While editing this and other pieces in this issue, I’ve been considering what language does politically. Even in the small details, the ways we revert or choose to use language has meaning. You may notice, for example, that where style guide convention dictates some words in non-English languages must be italicized, there are Illililu words in this issue that are neither explained nor italicized. If you are curious about their meaning, I urge you to investigate. As a small act of protest, I decided that there’s no need to point to the otherness of an Indigenous language that hails from near to where I live. Why make assumptions about who our readers are and what they might understand? We live on Turtle Island, after all. The way we tell stories is also political.

The issue also features a profile of Andreea Olteanu, who is retiring from The National Ballet of Canada after twenty years in the corps; a photo essay looking back at our past year of reviews; and a conversation with Padmini Chettur about the politics of form.

I encourage you to let us know what you think about our content. Why not write a letter to the editor? ;)



Tanveer Alam is Hatching
By Brannavy Jeyasundaram

Tanveer Alam

Four years ago, Tanveer Alam met with Dena Davida, the co-creator and curator for Montréal’s Tangente, for tea. Davida asked him, “Do you want to become an accomplished contemporary choreographer or an excellent Indian classical dance virtuoso?” At sixteen years old, without skipping a beat, Alam responded, “Both.”

Alam / Photo by Alvin Collantes



Miyopin Cheechoo nitishnikashon, niillilu
By Amy Hull

Miyopin Cheechoo

Hanging in Miyopin Cheechoo’s closet is what she refers to as a “timeline” of her dancing journey. This collection of fancy shawl regalia represents her physical and spiritual growth as a powwow dancer. “The most important thing to know about powwow is that it’s not a performance. I’m not here to sell myself. I’ve had people approach me with ‘tips’ on how to market my dancing. That’s not why I’m here.”


Cheechoo / Photo by Nick Iwanyshyn


Check it out

Mapping Choreography With the StageKeep App
By Elise Tigges

Developed by two University of Toronto graduates, StageKeep aims to solve the choreographer’s problem of creating formations and communicating them to dancers.

Co-founder Axel Villamil, a hip hop dancer with experience dancing across North America and Europe, discovered the need for this technology while dancing with a university hip hop crew. He noticed it was difficult to coordinate rehearsals due to busy class schedules. Artists were using pennies and dimes to represent dancers in space and to try to communicate changes to formations and new choreography. This sparked an idea for Villamil. Thinking, “It’s an archaic way. … We need to digitize this and see what happens,” he partnered with friend and co-founder William Mak to develop StageKeep.


Villamil / Photo courtesy of StageKeep


The List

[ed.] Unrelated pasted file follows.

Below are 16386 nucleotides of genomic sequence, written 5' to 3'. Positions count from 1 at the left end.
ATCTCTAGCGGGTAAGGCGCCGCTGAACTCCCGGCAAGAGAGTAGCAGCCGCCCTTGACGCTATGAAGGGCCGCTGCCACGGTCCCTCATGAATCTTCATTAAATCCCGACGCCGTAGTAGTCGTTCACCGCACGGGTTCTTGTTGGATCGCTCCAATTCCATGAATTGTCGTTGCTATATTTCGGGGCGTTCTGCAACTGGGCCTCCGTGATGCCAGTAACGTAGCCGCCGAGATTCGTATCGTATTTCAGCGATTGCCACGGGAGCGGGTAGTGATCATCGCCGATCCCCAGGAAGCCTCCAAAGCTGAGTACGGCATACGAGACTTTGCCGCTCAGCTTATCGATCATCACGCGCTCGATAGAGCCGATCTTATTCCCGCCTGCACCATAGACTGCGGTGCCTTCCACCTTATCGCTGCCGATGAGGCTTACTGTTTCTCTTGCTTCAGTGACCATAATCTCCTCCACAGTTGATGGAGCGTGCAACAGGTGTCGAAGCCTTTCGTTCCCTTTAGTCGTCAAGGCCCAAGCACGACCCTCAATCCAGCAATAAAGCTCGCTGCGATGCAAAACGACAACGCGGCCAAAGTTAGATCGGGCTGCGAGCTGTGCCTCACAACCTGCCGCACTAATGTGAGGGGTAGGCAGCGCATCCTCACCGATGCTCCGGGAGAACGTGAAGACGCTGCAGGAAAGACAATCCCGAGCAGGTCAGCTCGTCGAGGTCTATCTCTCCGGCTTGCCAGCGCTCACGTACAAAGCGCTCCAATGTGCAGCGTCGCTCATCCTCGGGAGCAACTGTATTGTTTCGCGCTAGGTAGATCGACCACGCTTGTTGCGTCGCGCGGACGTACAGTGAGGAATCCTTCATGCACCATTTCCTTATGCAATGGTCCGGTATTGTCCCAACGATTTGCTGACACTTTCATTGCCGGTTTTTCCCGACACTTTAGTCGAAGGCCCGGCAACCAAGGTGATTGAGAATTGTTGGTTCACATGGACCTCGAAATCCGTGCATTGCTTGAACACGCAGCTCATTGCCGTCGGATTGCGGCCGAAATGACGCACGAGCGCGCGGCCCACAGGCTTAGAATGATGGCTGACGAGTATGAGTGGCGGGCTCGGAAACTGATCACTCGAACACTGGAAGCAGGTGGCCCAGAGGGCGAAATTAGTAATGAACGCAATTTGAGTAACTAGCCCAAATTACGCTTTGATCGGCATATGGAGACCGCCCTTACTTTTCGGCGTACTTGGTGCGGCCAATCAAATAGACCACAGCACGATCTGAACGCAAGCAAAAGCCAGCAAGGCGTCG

What inspires Allison Toffan?

Artistic director of Toffan Rhythm Projects

A leader in the Canadian tap dance scene, Allison Toffan is stirring up momentum as a producer, curator, dancer and choreographer. Her production company, Toffan Rhythm Projects (TRP), launched in 2017 with the inaugural Toronto International Tap Dance Festival and was co-produced by Harbourfront Centre. The roots of TRP were planted in 2011 with the formation of Toronto Rhythm Initiative (TRI), which created a platform for local tap dancers and musicians to collaborate and present their work on a consistent basis. TRP aims to produce artistic ventures reflecting collaborative relationships, curation and community development through youth education, professional development and audience building.

Toffan talks to The Dance Current about what inspires her in this work.


Juliana Kelly and Toffan / Photo by ES Cheah Photography


From Our Archives

A Second Homecoming for Chan Hon Goh
By Jillian Groening

Director of Goh Ballet Academy

Later this year, Chan Hon Goh will be opening a second Goh Ballet Academy location, in Toronto. The former principal dancer with The National Ballet of Canada has a piece of her heart in the city where she spent much of her adult life, and the expansion resonates with comfort and elation simultaneously.


Goh with students / Photo courtesy of Goh Ballet


Summer Rehab
By Dr. Mikaela Buchli-Kelly

How to avoid overuse injuries

With the arrival of summer comes the increase in intensity on many dancers’ schedules. Although increased activity, such as a summer intensive, offers great ways to improve technique and stamina, the increase can also lead to a myriad of overuse injuries if proper conditioning is not put in place. In the interest of injury prevention, it’s important to recognize the signs and symptoms of common dance-related overuse injuries.


Photo by Clem Onojeghuo, courtesy of Unsplash


Comfort and Newness
By Anne Dion

This summer, Dance Victoria is bringing back their annual Choreographic Lab, now in its third iteration.

Running from July 22nd through August 3rd, the two-week intensive will again be offering three emerging choreographers and six pre-professional dancers a unique chance to enrich their artistic development through experimentation and collaboration. This year’s intensive will be led by artistic directors Justine A. Chambers and Susan Elliott, who will be mentoring three choreographers: Kelly Hobson, Angela Mousseau and Mahaila Patterson-O’Brien.

The lab offers ongoing support to those who participate, which is why Hobson and several of the dancers are returning. The goal is to establish a balance between comfort and newness. “Often as a creator, you only get one shot at something,” explains Elliot. “We want the experience to be about exploration. They’ll get to try things; they’ll get to fail. Justine and I both feel really strongly about the experiential benefits of being able to fail as an artist, and that’s often not something that’s encouraged or given the time and money it needs.”

The lab’s structure is the same every year: each day the choreographers are given a creative task. While brainstorming the curriculum, Elliot and Chambers left room for the choreographers to bring in their own input to cultivate collaboration. At 5pm participants present their day’s work to give and receive feedback.

A public performance will end the entire experience, presenting the new works at Dance Victoria Studios on August 3rd.


Samantha Krystal, Larryssa Yolland, Noah McKimm, Donaldo Nava, Jared Middleton, Isak Enquist, Ellie Bishop, Jacky Halaburda, Mahaila Patterson-O’Brien, Angela Mousseau, Kelly Hobson, Susan Elliott and Justine Chambers / Image courtesy of Dance Victoria